I know many of you have full-time jobs that make it pretty much impossible to spend 2-4 hours per day writing. The good news is, many writers who have much less time to devote to their writing are still able to have successful careers. Esther recently mentioned a new blog by Carol Coven Grannick called Today I Am a Writer. In one of her first posts, Carol talks about how productive she's been by following the simple tenet of devoting the First, Best Hour to her work. As Carol has discovered, knowing we have a limited amount of time can sometimes help us stay focused. I'm a believer in Parkinson's law--work often does expand to fill the time allotted for its completion.
But even if an hour is more than you can muster, you may be surprised at what you can accomplish by writing simply fifteen minutes a day. Every August, award-winning author Laurie Halse Anderson hosts the "Write Fifteen Minutes a Day Challenge" on her blog. Here's an excerpt from what she posted on the last day of the challenge::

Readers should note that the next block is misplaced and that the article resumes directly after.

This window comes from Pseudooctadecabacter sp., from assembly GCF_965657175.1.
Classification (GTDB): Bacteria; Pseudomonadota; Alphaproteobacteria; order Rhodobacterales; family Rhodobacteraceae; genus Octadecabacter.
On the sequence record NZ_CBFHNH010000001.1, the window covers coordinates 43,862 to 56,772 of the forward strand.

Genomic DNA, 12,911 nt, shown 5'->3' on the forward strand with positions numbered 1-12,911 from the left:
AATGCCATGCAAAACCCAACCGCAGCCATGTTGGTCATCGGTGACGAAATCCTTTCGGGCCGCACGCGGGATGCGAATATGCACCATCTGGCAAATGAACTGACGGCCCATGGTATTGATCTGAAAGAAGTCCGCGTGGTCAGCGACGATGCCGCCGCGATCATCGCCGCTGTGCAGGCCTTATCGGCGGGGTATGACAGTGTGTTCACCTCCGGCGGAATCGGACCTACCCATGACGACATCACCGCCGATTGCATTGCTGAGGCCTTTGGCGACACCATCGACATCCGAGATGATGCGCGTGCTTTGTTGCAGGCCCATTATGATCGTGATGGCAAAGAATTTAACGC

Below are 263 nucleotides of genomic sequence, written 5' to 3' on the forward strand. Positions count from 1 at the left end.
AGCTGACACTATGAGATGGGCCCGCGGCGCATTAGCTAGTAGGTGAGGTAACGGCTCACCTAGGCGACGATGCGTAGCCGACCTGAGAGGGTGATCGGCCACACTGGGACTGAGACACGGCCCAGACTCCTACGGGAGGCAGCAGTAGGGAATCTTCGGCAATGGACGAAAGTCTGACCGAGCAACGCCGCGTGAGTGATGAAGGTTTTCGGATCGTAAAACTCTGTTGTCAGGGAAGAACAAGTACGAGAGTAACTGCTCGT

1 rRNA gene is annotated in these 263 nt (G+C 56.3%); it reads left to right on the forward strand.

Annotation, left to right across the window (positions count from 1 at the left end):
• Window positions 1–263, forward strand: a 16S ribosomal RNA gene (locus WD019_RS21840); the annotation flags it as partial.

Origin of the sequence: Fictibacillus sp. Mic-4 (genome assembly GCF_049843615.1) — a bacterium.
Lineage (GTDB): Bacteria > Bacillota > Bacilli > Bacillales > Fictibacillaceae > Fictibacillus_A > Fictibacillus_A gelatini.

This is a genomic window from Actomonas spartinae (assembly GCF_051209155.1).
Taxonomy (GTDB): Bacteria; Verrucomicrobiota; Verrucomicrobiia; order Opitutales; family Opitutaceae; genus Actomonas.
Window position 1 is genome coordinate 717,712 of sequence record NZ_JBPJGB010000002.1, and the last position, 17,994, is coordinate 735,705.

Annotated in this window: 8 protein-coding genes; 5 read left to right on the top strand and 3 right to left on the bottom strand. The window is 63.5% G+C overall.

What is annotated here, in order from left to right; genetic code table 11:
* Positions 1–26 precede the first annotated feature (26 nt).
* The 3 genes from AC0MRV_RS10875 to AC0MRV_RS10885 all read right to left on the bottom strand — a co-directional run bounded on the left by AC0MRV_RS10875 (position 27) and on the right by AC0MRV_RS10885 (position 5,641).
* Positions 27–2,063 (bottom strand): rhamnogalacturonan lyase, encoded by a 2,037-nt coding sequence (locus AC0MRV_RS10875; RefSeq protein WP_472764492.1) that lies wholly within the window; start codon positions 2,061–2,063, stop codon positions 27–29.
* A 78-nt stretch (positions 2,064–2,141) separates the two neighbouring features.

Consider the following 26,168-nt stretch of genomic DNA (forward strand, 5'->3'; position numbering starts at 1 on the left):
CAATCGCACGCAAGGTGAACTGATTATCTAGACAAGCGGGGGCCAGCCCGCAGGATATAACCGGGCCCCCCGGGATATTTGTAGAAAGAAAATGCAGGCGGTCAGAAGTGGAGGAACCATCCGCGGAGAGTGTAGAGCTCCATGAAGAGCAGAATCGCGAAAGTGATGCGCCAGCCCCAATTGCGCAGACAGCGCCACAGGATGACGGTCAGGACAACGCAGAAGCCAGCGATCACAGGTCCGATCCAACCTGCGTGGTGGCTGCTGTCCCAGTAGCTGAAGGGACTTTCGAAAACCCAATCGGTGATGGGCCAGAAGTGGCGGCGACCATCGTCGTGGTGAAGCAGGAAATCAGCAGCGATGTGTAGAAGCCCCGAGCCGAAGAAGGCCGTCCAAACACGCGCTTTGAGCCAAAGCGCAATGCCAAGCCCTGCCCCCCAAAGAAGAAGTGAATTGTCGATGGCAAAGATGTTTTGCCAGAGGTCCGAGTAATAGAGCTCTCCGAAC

Life happens whether you are writing or not. You don’t have to wait for the right time, or that Muse-blessed idea or a fellowship to a writing colony or a winning lottery ticket or anything. You just have to give yourself permission to take seriously your writing dream.So I hope you'll give yourself permission to take your writing dream seriously. Why not start today, by setting aside some regular writing time?. Even if you missed Anderson's Fifteeen Minutes a Day Challenge last month, there's nothing stopping you from using her posts to work through your own month of writing fifteen minutes a day. Day one begins here.
Wired for Story: The Writer's Guide to Using Brain Science to Hook Readers from the Very First Sentence (Ten Speed Pess). Our winner is:
Mary Jo Campbell
Congratulations, Mary Jo! (Please respond to my email so we can get the book in the mail right away.)
If you didn't win, never fear--we have more giveaways coming SOON!
And now, I'm going back to my novel.